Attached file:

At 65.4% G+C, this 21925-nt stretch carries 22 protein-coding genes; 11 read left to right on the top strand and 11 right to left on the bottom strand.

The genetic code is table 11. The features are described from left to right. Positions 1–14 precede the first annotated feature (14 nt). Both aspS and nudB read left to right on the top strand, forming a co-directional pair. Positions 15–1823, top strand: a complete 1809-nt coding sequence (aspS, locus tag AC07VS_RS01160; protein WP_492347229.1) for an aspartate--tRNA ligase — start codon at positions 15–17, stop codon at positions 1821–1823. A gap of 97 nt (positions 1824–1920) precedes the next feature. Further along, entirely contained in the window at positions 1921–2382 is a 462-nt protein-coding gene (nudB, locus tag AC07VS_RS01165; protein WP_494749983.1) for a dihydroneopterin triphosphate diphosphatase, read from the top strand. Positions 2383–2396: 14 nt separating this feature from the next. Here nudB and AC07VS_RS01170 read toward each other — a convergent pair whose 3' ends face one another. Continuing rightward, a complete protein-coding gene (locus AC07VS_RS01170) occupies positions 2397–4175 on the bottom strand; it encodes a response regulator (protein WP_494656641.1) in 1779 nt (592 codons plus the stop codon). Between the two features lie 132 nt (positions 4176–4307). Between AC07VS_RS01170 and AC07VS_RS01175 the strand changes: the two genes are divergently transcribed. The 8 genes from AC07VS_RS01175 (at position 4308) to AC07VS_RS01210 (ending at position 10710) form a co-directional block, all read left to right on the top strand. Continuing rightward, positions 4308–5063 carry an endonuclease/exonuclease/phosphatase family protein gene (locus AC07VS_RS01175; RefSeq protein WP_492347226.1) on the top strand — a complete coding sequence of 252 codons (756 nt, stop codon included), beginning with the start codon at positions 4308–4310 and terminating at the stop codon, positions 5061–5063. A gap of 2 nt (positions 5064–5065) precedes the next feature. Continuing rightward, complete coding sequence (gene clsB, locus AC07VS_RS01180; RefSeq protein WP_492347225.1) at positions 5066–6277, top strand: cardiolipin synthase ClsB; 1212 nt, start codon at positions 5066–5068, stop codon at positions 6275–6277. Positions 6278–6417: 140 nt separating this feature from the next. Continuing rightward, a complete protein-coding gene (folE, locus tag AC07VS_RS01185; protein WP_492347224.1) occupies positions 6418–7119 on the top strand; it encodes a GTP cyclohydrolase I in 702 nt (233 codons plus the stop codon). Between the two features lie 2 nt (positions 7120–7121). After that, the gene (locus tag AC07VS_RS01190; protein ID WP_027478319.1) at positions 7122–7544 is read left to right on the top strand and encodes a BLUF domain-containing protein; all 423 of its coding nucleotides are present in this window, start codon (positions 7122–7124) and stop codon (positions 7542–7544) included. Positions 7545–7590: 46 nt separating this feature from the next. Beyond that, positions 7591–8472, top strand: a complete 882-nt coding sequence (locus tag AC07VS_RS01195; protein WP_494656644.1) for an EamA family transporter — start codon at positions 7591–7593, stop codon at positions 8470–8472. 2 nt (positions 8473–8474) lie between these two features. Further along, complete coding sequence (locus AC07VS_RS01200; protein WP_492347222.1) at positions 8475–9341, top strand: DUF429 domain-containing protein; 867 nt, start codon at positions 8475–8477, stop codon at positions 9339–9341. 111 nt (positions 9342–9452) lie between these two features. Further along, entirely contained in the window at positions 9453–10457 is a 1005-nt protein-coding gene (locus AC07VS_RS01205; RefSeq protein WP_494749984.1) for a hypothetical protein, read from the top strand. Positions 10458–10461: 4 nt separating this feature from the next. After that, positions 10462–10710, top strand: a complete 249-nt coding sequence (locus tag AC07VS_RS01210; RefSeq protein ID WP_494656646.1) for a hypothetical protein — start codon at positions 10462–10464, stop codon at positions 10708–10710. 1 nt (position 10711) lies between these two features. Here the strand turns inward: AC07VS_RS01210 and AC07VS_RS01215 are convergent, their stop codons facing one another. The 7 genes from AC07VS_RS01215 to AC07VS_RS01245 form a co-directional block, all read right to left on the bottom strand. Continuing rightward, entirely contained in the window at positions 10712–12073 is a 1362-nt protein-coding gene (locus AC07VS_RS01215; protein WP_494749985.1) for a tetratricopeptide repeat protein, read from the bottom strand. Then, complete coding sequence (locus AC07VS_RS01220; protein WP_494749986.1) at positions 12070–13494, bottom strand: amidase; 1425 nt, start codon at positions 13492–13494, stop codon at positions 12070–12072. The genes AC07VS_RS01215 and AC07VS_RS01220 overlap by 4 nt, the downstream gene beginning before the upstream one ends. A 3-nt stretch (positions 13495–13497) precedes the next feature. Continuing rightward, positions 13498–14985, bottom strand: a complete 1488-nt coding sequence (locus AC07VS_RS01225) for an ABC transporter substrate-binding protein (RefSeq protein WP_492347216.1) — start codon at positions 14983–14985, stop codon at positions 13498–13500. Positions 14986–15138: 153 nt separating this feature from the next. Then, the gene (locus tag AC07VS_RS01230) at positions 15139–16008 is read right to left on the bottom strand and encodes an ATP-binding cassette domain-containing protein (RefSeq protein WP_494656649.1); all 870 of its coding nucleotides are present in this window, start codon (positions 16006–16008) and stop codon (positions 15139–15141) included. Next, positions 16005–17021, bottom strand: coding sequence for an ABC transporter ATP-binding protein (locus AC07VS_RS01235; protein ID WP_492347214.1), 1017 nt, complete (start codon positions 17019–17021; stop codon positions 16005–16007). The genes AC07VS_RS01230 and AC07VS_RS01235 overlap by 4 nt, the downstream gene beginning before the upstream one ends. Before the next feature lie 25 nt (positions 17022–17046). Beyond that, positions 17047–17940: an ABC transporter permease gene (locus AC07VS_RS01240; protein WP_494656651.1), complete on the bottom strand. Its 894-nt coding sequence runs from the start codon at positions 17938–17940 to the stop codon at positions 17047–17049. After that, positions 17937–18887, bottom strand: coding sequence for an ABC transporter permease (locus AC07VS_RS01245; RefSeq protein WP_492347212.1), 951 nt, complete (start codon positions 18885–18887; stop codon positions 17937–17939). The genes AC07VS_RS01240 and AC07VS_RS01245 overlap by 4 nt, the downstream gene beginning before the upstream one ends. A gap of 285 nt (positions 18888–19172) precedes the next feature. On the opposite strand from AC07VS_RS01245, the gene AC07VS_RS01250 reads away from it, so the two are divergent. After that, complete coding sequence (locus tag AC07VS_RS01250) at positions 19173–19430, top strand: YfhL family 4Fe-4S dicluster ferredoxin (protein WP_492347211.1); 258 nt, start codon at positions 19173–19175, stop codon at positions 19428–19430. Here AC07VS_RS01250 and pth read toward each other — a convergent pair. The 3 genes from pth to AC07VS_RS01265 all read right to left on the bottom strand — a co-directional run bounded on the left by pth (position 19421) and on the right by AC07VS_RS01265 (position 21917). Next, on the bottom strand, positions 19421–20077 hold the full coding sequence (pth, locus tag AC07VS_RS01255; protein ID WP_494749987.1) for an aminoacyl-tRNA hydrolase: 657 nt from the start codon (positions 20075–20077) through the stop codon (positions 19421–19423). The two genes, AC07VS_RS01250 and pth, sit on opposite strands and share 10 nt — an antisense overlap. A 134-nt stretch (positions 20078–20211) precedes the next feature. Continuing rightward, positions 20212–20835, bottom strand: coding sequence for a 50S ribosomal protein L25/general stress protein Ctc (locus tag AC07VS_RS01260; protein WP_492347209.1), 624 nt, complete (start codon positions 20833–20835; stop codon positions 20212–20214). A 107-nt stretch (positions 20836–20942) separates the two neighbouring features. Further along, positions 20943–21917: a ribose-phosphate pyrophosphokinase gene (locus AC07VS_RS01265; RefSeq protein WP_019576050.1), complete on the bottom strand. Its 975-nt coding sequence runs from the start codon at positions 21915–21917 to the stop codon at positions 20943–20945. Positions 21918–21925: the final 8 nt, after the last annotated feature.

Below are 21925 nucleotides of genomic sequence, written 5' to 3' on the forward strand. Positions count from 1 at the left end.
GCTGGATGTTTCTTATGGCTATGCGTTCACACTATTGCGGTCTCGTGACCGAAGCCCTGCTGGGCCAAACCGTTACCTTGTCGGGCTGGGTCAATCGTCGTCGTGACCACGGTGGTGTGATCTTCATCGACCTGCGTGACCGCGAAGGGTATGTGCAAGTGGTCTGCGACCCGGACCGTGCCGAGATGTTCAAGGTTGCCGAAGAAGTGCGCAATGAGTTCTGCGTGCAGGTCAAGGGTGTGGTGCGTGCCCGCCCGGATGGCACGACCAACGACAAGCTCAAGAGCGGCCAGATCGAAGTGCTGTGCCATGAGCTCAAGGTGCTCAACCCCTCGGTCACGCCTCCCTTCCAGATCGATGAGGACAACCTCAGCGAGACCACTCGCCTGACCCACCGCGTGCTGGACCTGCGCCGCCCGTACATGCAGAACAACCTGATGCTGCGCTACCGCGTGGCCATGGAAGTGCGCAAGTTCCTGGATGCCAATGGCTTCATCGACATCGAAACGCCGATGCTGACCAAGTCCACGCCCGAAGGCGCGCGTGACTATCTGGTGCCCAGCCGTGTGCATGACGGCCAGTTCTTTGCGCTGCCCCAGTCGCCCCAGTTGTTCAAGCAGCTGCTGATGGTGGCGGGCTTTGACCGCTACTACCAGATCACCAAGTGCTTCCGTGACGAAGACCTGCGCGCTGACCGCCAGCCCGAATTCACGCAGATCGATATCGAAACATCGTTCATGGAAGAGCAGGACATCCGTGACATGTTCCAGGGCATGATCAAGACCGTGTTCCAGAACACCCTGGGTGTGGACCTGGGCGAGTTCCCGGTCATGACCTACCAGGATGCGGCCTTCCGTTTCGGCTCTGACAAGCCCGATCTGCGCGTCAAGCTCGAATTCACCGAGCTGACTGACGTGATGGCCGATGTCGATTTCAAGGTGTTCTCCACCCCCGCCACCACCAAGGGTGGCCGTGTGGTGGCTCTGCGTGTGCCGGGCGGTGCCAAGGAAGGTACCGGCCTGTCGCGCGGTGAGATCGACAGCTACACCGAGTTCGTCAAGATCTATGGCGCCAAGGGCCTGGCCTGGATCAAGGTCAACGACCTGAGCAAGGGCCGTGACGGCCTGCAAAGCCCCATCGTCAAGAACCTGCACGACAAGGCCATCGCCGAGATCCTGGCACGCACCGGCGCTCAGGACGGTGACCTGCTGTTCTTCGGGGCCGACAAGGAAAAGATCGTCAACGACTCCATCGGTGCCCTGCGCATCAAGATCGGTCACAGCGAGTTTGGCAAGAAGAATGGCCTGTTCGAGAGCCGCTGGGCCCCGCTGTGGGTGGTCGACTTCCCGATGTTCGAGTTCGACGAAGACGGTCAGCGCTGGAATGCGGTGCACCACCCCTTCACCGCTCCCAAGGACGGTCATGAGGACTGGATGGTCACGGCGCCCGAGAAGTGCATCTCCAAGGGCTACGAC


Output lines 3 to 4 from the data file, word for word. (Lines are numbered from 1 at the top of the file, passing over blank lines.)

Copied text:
Below are 21925 nucleotides of genomic sequence, written 5' to 3' on the forward strand. Positions count from 1 at the left end.
GCTGGATGTTTCTTATGGCTATGCGTTCACACTATTGCGGTCTCGTGACCGAAGCCCTGCTGGGCCAAACCGTTACCTTGTCGGGCTGGGTCAATCGTCGTCGTGACCACGGTGGTGTGATCTTCATCGACCTGCGTGACCGCGAAGGGTATGTGCAAGTGGTCTGCGACCCGGACCGTGCCGAGATGTTCAAGGTTGCCGAAGAAGTGCGCAATGAGTTCTGCGTGCAGGTCAAGGGTGTGGTGCGTGCCCGCCCGGATGGCACGACCAACGACAAGCTCAAGAGCGGCCAGATCGAAGTGCTGTGCCATGAGCTCAAGGTGCTCAACCCCTCGGTCACGCCTCCCTTCCAGATCGATGAGGACAACCTCAGCGAGACCACTCGCCTGACCCACCGCGTGCTGGACCTGCGCCGCCCGTACATGCAGAACAACCTGATGCTGCGCTACCGCGTGGCCATGGAAGTGCGCAAGTTCCTGGATGCCAATGGCTTCATCGACATCGAAACGCCGATGCTGACCAAGTCCACGCCCGAAGGCGCGCGTGACTATCTGGTGCCCAGCCGTGTGCATGACGGCCAGTTCTTTGCGCTGCCCCAGTCGCCCCAGTTGTTCAAGCAGCTGCTGATGGTGGCGGGCTTTGACCGCTACTACCAGATCACCAAGTGCTTCCGTGACGAAGACCTGCGCGCTGACCGCCAGCCCGAATTCACGCAGATCGATATCGAAACATCGTTCATGGAAGAGCAGGACATCCGTGACATGTTCCAGGGCATGATCAAGACCGTGTTCCAGAACACCCTGGGTGTGGACCTGGGCGAGTTCCCGGTCATGACCTACCAGGATGCGGCCTTCCGTTTCGGCTCTGACAAGCCCGATCTGCGCGTCAAGCTCGAATTCACCGAGCTGACTGACGTGATGGCCGATGTCGATTTCAAGGTGTTCTCCACCCCCGCCACCACCAAGGGTGGCCGTGTGGTGGCTCTGCGTGTGCCGGGCGGTGCCAAGGAAGGTACCGGCCTGTCGCGCGGTGAGATCGACAGCTACACCGAGTTCGTCAAGATCTATGGCGCCAAGGGCCTGGCCTGGATCAAGGTCAACGACCTGAGCAAGGGCCGTGACGGCCTGCAAAGCCCCATCGTCAAGAACCTGCACGACAAGGCCATCGCCGAGATCCTGGCACGCACCGGCGCTCAGGACGGTGACCTGCTGTTCTTCGGGGCCGACAAGGAAAAGATCGTCAACGACTCCATCGGTGCCCTGCGCATCAAGATCGGTCACAGCGAGTTTGGCAAGAAGAATGGCCTGTTCGAGAGCCGCTGGGCCCCGCTGTGGGTGGTCGACTTCCCGATGTTCGAGTTCGACGAAGACGGTCAGCGCTGGAATGCGGTGCACCACCCCTTCACCGCTCCCAAGGACGGTCATGAGGACTGGATGGTCACGGCGCCCGAGAAGTGCATCTCCAAGGGCTACGAC